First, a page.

When people think of HIIT, they usually think of high impact exercise such as sprinting, but swimming is also a great way to lose body fat especially for those of you who are not able to perform high impact exercise (such as running or jumping) due to injury or joint problems. Swimming allows you to train at high intensities utilising most of your major muscle groups without the impact on your bones and joints. An added benefit is that when exercise is performed under water, your body uses 12 times more resistance than it would if you were to perform the same exercise on dry land, so is great for those of you who want to increase endurance and strengthen your muscles. Combine that with High Intensity Interval Training and you have a recipe for success!
HIIT Swimming Workout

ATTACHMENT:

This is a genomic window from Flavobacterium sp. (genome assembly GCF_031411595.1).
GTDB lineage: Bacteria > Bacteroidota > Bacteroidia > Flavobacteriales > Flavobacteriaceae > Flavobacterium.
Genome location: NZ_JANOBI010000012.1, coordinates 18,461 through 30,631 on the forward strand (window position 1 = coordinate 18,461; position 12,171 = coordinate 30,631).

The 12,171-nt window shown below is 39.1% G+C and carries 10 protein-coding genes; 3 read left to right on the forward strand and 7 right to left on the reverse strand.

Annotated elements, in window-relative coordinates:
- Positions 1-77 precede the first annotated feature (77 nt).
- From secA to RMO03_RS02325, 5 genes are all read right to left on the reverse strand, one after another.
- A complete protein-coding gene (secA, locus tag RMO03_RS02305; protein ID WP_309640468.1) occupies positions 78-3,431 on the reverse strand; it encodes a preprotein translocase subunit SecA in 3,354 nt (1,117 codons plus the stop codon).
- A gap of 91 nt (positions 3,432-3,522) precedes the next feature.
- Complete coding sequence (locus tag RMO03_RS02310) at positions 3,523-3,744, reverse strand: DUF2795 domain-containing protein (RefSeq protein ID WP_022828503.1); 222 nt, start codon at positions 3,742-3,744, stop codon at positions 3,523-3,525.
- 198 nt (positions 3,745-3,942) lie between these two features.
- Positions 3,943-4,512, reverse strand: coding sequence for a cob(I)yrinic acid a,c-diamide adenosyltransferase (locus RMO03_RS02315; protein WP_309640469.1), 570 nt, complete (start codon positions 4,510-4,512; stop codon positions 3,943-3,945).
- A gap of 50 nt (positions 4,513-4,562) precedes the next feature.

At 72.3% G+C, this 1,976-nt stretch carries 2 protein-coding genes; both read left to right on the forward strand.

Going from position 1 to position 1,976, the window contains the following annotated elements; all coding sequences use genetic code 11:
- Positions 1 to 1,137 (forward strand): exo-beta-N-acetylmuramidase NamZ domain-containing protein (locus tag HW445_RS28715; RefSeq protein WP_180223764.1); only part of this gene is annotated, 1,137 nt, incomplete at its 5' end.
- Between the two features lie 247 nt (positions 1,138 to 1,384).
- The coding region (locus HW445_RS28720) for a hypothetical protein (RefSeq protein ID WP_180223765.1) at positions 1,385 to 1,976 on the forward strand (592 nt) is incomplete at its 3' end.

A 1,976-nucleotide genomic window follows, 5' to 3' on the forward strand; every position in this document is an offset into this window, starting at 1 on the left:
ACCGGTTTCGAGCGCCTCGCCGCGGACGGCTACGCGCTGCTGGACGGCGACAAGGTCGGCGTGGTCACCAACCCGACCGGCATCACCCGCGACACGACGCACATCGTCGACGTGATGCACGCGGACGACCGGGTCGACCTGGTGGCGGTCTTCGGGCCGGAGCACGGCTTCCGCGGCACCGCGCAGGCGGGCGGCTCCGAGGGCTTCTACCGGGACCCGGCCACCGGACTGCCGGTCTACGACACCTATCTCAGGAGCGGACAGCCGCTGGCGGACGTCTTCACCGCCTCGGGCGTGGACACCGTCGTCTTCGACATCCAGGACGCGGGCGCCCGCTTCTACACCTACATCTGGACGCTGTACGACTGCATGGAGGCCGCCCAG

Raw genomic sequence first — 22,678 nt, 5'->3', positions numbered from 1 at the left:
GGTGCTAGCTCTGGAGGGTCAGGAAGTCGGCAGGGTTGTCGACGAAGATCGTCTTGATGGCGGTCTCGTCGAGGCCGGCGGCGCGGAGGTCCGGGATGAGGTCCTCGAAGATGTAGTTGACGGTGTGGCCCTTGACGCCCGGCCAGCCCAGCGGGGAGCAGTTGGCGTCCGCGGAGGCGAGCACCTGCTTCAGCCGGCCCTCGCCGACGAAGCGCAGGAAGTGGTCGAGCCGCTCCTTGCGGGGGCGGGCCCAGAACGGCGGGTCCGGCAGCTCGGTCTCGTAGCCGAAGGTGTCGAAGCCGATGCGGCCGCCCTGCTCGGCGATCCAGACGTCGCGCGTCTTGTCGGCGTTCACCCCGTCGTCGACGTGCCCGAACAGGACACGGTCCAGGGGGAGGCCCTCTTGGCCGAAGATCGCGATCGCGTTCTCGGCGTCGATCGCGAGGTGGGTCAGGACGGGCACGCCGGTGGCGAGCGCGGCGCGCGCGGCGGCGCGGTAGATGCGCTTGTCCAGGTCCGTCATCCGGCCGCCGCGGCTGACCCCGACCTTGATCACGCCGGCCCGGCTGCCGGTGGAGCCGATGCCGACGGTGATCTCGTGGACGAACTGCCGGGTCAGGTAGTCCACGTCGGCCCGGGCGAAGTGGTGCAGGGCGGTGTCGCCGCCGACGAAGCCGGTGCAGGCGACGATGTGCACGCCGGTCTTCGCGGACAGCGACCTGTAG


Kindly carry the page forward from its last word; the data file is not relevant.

Perform 3-4 intervals of each of the following exercises (this means going as hard and as fast as you possibly can for the working interval). This should take roughly 20-25 minutes to complete. Keep in mind, this is meant to be HARD. The intervals are meant to leave you breathless. If it doesn’t then you need to push harder. HIIT workouts can be performed 2-3 times per week on alternate days.
Click on the printable workout below to open in a new window. Then press CTRL+P to print.
How high should my heart rate go when doing HIIT?
You want to aim to get your heart rate to at least 85% of your max (for beginners) or 90% of your max (for intermediate-advanced).
How do I calculate my Max Heart Rate (MHR)?
220 – (your age) = Max Heart Rate in beats per minute
Max Heart Rate x .85 = 85% of your MHR
Max Heart Rate x .90 = 90% of your MHR
For example: My max heart rate is 196 beats per minute (220-my age)
Because I have been doing HIIT for quite some time, I aim to get my heart rate to at least 90% of my max.
90% of my MHR is 176 beats per minute.
So for each 30 second interval I aim to get my heart rate to at least 176 beats per minute. I monitor this with my heart rate monitor, but it can be done by taking your pulse.